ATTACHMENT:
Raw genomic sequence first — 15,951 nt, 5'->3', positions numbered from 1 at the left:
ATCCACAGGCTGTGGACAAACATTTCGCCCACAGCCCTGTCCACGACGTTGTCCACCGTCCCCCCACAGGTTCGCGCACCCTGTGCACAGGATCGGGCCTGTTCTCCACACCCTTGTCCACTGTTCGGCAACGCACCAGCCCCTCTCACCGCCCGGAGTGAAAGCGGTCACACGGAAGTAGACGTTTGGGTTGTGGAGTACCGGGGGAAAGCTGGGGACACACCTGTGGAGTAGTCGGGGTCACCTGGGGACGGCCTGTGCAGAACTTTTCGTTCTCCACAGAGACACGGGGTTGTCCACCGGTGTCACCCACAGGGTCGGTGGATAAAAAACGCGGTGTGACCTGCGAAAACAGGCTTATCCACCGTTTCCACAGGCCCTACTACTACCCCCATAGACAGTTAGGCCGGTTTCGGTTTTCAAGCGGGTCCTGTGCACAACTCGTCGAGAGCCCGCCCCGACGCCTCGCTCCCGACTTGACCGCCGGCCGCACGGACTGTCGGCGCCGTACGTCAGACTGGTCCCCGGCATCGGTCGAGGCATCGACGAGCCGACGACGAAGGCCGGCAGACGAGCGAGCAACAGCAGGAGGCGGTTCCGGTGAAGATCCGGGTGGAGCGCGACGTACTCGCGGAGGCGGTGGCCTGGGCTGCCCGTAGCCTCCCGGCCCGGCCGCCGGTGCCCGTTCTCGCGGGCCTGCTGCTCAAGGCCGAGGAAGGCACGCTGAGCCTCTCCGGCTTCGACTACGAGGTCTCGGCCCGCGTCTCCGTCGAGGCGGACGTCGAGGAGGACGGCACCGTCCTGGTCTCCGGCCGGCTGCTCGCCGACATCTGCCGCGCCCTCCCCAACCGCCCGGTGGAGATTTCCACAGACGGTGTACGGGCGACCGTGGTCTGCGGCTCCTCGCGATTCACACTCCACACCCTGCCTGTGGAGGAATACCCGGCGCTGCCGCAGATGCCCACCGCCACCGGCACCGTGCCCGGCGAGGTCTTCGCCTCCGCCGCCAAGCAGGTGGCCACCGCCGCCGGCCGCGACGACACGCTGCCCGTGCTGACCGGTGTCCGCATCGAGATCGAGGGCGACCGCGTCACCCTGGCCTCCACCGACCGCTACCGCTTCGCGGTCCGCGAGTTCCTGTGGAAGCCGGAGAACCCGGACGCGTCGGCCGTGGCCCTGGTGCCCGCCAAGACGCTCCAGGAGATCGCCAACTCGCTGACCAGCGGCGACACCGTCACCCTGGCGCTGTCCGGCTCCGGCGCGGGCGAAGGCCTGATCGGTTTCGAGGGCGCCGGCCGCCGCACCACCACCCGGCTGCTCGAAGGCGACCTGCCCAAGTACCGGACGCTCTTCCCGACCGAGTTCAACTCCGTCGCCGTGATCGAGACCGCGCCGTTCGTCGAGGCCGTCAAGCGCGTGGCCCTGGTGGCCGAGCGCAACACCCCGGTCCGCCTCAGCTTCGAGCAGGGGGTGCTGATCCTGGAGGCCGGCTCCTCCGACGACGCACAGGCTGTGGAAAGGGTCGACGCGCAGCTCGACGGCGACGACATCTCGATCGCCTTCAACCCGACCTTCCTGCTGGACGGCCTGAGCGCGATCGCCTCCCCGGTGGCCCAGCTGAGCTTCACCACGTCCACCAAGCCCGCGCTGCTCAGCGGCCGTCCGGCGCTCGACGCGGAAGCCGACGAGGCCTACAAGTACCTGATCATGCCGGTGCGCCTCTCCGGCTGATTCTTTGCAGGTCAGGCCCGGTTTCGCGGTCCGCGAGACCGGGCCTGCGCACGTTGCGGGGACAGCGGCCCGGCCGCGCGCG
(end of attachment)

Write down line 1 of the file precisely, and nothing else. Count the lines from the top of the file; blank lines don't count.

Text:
Raw genomic sequence first — 15,951 nt, 5'->3', positions numbered from 1 at the left: